Nathan: That's right. That's right. And then, we can also see, are you ovulating? Are you getting enough progesterone from the corpus luteum that results in the ovary after you ovulate it? I mean, there's so much we can do with that. I also do a stool analysis on all of the women in my practice. And, part of that is, for example, if you have hyperactive beta-glucuronidase activity, which is produced by C. diff and some other species of the gut flora, you can actually cleave off a part of the metabolized estrogen and then it gets reabsorbed. So, you have people that are in hyper estrogenic state and we don't know why, your adrenals, your gonads, everything seems to be working well but it's actually a gut issue. So, those two together provide some foundational work for us to start dialing in lifestyle.
But, even before we do all of that, Ben, I include biogeometry signatures, I include tangerine quartz to work on some second chakra creative expression issues for these couples. I give them four different books. I mean, it's a packed supplements, organ meats, whatever. I give them all of that to start. But, the first thing I have them do is to write a mission statement. What are you guys doing here? What is your purpose here? What are we trying to achieve? And then, I follow that up with a 10-day connection challenge because a lot of couples who are on this fertility path, they have started to lose track of the big picture. Their sex has become mechanical. Intimacy is out the window. It's a matter of, okay, the pee strip turned, we have to have sex right now. It's time to have sex. And, that is not a fun way to make a baby. If we look at this through the lens of conscious conception, what if the spirit of this baby, the soul of this baby is waiting for the right time to come into your womb, but mommy and daddy are just not on the same page?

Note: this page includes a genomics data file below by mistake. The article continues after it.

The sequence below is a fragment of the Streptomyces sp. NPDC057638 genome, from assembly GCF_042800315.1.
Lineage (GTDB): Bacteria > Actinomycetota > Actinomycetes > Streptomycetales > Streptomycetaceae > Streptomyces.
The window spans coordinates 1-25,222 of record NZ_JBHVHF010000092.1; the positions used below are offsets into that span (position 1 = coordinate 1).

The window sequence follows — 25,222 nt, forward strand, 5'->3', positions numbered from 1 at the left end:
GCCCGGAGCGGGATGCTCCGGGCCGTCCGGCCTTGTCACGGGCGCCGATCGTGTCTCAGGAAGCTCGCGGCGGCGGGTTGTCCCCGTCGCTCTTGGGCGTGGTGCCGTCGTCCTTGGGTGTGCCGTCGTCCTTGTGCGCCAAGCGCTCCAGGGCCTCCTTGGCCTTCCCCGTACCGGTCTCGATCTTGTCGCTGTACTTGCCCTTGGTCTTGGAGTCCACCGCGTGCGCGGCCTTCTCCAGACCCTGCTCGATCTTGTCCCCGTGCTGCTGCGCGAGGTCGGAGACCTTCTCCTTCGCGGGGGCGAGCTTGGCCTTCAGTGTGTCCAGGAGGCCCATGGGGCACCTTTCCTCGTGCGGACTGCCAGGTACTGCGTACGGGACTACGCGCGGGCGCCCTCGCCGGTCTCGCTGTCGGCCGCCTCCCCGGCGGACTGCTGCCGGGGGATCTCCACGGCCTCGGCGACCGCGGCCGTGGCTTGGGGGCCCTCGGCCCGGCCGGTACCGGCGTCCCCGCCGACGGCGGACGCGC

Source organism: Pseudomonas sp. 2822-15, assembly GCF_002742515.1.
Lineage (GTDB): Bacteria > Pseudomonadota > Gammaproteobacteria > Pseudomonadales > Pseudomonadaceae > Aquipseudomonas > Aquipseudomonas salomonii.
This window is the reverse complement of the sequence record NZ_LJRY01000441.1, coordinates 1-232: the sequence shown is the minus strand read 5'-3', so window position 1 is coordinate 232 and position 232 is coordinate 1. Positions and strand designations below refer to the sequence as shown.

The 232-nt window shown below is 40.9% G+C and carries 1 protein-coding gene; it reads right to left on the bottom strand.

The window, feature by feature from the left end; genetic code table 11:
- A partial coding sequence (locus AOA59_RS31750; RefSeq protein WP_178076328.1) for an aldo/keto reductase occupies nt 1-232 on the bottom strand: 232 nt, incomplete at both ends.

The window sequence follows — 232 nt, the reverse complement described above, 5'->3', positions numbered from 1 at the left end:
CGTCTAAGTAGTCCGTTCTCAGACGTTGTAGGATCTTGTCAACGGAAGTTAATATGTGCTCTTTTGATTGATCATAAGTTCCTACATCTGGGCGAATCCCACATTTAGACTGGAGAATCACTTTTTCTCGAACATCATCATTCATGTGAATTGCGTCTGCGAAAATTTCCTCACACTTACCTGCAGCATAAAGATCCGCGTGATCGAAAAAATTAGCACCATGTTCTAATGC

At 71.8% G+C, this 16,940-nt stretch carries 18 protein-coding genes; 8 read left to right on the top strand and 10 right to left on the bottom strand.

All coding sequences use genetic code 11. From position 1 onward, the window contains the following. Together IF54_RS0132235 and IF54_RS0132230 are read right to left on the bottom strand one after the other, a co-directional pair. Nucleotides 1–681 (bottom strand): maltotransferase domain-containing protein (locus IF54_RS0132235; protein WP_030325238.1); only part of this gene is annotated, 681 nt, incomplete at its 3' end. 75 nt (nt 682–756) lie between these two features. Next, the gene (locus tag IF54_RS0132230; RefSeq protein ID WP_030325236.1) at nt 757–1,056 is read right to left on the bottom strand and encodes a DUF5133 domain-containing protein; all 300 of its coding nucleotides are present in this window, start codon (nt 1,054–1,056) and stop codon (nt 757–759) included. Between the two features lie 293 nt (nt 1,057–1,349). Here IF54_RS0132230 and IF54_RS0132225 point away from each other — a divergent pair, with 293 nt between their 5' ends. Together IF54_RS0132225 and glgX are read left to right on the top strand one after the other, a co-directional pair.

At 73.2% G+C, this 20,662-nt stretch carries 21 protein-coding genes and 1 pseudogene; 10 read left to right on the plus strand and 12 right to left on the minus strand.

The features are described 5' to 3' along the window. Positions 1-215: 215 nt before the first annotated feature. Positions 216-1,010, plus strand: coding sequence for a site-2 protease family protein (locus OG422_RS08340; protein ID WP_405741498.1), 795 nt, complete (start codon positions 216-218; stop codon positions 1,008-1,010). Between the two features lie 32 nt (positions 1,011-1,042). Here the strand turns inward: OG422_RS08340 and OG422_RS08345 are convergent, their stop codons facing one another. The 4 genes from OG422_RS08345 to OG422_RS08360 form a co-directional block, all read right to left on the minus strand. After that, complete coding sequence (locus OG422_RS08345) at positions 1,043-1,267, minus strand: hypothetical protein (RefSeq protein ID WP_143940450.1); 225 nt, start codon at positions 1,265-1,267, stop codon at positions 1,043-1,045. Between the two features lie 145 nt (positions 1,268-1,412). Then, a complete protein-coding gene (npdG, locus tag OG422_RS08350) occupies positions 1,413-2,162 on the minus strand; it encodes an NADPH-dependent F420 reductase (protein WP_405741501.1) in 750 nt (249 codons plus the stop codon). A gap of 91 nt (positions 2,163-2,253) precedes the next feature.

So, I do a mission statement. I have them write it up and paste it in their bathroom, in their kitchen, in their bedroom. This is what we're going to work on together hand in hand, shoulder to shoulder. And then, we do a 10-day connection challenge. And, it's really ramping up the sort of intimacy practices that I think are very, very critical for people who are on this fertility challenge. So, it starts with hand-holding, with foot rubs, with dancing in the room, not even touching, just dance to a favorite song together, start to express with one another, start to be vulnerable with one another. And, it leads all the way up to things like genital massage through your clothes, no orgasm, we're just going to play here. Getting people to reconnect, actually, I think is the most critical part and probably the primary reason that my program works so well.
Ben: Wow. By the way, breathwork also. My wife and I, we do breathwork sessions regularly together. There's even an app I like to use for this even though it's a little bit weird to have some random stranger's voice playing in the speakers walking through your breathwork, but it does seem to work. It's got nice music. We use an app called Othership for this. And, it involves just basically clothes or nude, tantric style breathwork with breath locks and eye gazing. And, it's a more intimate connection than we'd ever get on any random date night. So, I think breathwork is amazing for that as well.
And, when you talk about conscious conception, Nathan, it reminds me of a discussion that I had with my friend Adam Wenguer, and I'll link to that in the shownotes if you go to BenGreenfieldLife.com/NathanRiley. We talked for a while about fertility. He tried for a long time. He lists a whole bunch of his methods as well, which even included things like CBD and certain plant medicines, et cetera. But, he used a daily meditation and visualization to visualize his child being brought forth into the world. They successfully conceived and with many of these multimodal practices who's to say what worked and what stacked on top of each other. But, that was a fascinating interview.